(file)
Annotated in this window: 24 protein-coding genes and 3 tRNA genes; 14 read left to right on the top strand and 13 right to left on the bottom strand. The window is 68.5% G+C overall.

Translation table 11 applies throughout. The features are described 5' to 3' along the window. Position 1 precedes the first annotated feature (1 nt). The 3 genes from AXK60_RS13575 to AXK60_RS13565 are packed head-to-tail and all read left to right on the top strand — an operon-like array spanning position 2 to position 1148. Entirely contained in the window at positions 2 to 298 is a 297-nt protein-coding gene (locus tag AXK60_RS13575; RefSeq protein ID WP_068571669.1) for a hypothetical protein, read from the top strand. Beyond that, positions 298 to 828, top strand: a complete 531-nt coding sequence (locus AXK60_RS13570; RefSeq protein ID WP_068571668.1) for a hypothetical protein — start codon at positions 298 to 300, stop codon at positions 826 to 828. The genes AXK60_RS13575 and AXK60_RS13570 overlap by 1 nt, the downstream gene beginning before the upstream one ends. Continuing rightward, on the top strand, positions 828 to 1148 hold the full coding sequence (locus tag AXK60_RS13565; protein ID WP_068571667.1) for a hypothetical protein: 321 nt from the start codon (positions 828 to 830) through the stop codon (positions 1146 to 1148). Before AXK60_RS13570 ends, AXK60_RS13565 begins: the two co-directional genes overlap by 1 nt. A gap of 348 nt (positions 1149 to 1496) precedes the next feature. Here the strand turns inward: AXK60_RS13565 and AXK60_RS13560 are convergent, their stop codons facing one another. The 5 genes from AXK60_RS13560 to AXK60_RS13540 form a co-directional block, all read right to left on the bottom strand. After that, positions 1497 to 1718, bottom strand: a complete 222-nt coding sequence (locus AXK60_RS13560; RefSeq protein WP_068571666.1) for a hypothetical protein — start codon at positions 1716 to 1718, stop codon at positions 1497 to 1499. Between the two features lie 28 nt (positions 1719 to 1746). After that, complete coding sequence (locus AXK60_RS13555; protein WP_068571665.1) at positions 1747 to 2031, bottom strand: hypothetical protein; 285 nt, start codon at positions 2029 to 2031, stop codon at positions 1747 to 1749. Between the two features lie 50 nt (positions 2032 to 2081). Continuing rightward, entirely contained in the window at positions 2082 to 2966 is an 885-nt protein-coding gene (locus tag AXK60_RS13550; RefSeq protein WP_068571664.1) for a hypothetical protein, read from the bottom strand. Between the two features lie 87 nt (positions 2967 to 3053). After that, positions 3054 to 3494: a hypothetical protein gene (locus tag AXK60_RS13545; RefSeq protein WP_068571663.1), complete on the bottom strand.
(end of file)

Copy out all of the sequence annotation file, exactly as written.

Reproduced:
Annotated in this window: 24 protein-coding genes and 3 tRNA genes; 14 read left to right on the top strand and 13 right to left on the bottom strand. The window is 68.5% G+C overall.

Translation table 11 applies throughout. The features are described 5' to 3' along the window. Position 1 precedes the first annotated feature (1 nt). The 3 genes from AXK60_RS13575 to AXK60_RS13565 are packed head-to-tail and all read left to right on the top strand — an operon-like array spanning position 2 to position 1148. Entirely contained in the window at positions 2 to 298 is a 297-nt protein-coding gene (locus tag AXK60_RS13575; RefSeq protein ID WP_068571669.1) for a hypothetical protein, read from the top strand. Beyond that, positions 298 to 828, top strand: a complete 531-nt coding sequence (locus AXK60_RS13570; RefSeq protein ID WP_068571668.1) for a hypothetical protein — start codon at positions 298 to 300, stop codon at positions 826 to 828. The genes AXK60_RS13575 and AXK60_RS13570 overlap by 1 nt, the downstream gene beginning before the upstream one ends. Continuing rightward, on the top strand, positions 828 to 1148 hold the full coding sequence (locus tag AXK60_RS13565; protein ID WP_068571667.1) for a hypothetical protein: 321 nt from the start codon (positions 828 to 830) through the stop codon (positions 1146 to 1148). Before AXK60_RS13570 ends, AXK60_RS13565 begins: the two co-directional genes overlap by 1 nt. A gap of 348 nt (positions 1149 to 1496) precedes the next feature. Here the strand turns inward: AXK60_RS13565 and AXK60_RS13560 are convergent, their stop codons facing one another. The 5 genes from AXK60_RS13560 to AXK60_RS13540 form a co-directional block, all read right to left on the bottom strand. After that, positions 1497 to 1718, bottom strand: a complete 222-nt coding sequence (locus AXK60_RS13560; RefSeq protein WP_068571666.1) for a hypothetical protein — start codon at positions 1716 to 1718, stop codon at positions 1497 to 1499. Between the two features lie 28 nt (positions 1719 to 1746). After that, complete coding sequence (locus AXK60_RS13555; protein WP_068571665.1) at positions 1747 to 2031, bottom strand: hypothetical protein; 285 nt, start codon at positions 2029 to 2031, stop codon at positions 1747 to 1749. Between the two features lie 50 nt (positions 2032 to 2081). Continuing rightward, entirely contained in the window at positions 2082 to 2966 is an 885-nt protein-coding gene (locus tag AXK60_RS13550; RefSeq protein WP_068571664.1) for a hypothetical protein, read from the bottom strand. Between the two features lie 87 nt (positions 2967 to 3053). After that, positions 3054 to 3494: a hypothetical protein gene (locus tag AXK60_RS13545; RefSeq protein WP_068571663.1), complete on the bottom strand.